The Oilers could call up Pochiro as the year goes on, he’s waiver exempt and counts as $663,333 towards the cap if he stays up — peanuts. He has no arbitration rights this summer either so the Oilers are in the driver’s seat. Don’t expect Pochiro to be here, though; he’ll need some major AHL time.

If you look at the Oilers organizational depth, you’ll really have to scroll down to find Pochiro. In the minors, he’s behind several prospects like Patrick Russell, Anton Slepyshev, Jujhar Khaira and Taylor Beck. He fits more into the Greg Chase, Kyle Platzer, Mitch Moroz, Jere Sallinen, and Braden Christoffer class of prospects the Oilers will have playing for the Condors this season.

Pochiro Isn’t the Key Piece in the Yakupov Deal

Sure the 22-year-old St. Louis product has some scoring prowess and sandpaper to his game, but he’s a throw-in on this deal. The Blues had to move a body out as they have 48/50 contracts used and taking Yakupov just for a pick would’ve put them that much closer to the maximum number of contracts allowed. The key to this piece isn’t Pochiro; it’s the conditional draft pick.

Before Edmonton fans get up in arms over this trade, remember that the Oilers had little to no value for Yakupov. They moved Justin Schultz at the trade deadline last year to the Pittsburgh Penguins and were lucky the premium was so high for a defenseman that they were able to acquire a third-round pick (Oilers drafted defenseman Filip Berglund 91st overall). Everyone knows they were hard pressed to move Yakupov; an inconsistent top nine scorer with an inflated $2.5 million cap hit. Yakupov, 23, even requested a trade which was publically kiboshed late in the summer that didn’t help matters either.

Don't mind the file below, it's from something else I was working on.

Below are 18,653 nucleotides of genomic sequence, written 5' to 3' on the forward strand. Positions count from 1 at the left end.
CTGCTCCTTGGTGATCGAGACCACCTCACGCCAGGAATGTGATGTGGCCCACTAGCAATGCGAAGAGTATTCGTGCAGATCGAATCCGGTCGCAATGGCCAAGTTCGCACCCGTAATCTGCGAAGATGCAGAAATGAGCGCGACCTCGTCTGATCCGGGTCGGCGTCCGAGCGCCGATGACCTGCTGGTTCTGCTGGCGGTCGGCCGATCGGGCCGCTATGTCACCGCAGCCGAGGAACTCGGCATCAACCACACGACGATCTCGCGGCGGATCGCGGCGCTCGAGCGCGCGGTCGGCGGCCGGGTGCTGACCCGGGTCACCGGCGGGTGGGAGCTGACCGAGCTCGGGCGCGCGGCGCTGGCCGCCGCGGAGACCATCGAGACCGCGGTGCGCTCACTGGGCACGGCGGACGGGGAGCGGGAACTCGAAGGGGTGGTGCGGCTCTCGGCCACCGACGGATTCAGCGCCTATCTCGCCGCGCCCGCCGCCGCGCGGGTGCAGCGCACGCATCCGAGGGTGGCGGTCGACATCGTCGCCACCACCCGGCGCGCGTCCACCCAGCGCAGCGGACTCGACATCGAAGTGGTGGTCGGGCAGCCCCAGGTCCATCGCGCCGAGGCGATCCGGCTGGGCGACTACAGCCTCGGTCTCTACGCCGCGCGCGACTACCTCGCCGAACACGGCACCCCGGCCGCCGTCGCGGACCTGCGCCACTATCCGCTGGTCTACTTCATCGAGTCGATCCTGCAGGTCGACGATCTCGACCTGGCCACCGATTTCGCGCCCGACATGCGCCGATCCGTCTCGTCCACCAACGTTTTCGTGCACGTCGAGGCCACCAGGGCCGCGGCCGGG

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We’re looking at a third-round pick that can potentially become a second-round pick if Yakupov scores 15 goals. When you compile the mitigating factors in this deal, as a fan you want Yakupov to succeed because, in the end, it helps the Oilers. Everyone knew they weren’t going to get a big name back and Edmonton has only two picks in the top 90 in this year’s draft. They lost their second-round pick to the Boston Bruins for signing Peter Chiarelli to be their GM, so getting another pick in the top 90 this year helps offset that loss. It’s even more outstanding if Yakupov turns that into two second round picks at the 2018 draft, giving Edmonton three picks in the top sixty that year.

At the end of the day, if I had told you last year that the Oilers would enter the 2016-17 season without Taylor Hall and Nail Yakupov, you would’ve laughed. Well, here we are. The Oilers lost two players that at one point were major pieces in their plans. That said, under Chiarelli, the team has added Cam Talbot, Adam Larsson, Andrej Sekera, Griffin Reinhart, Milan Lucic, Connor McDavid, Jesse Puljujarvi, Drake Caggiula and Zack Kassian.

Chiarelli has been the center of scrutiny after making some questionable deals with questionable returns, but if you look at his overall body of work he’s made the Oilers a much more competitively balanced team. Call him crazy, call him a mad scientist but the man might have found a way to turn this ship around in Edmonton.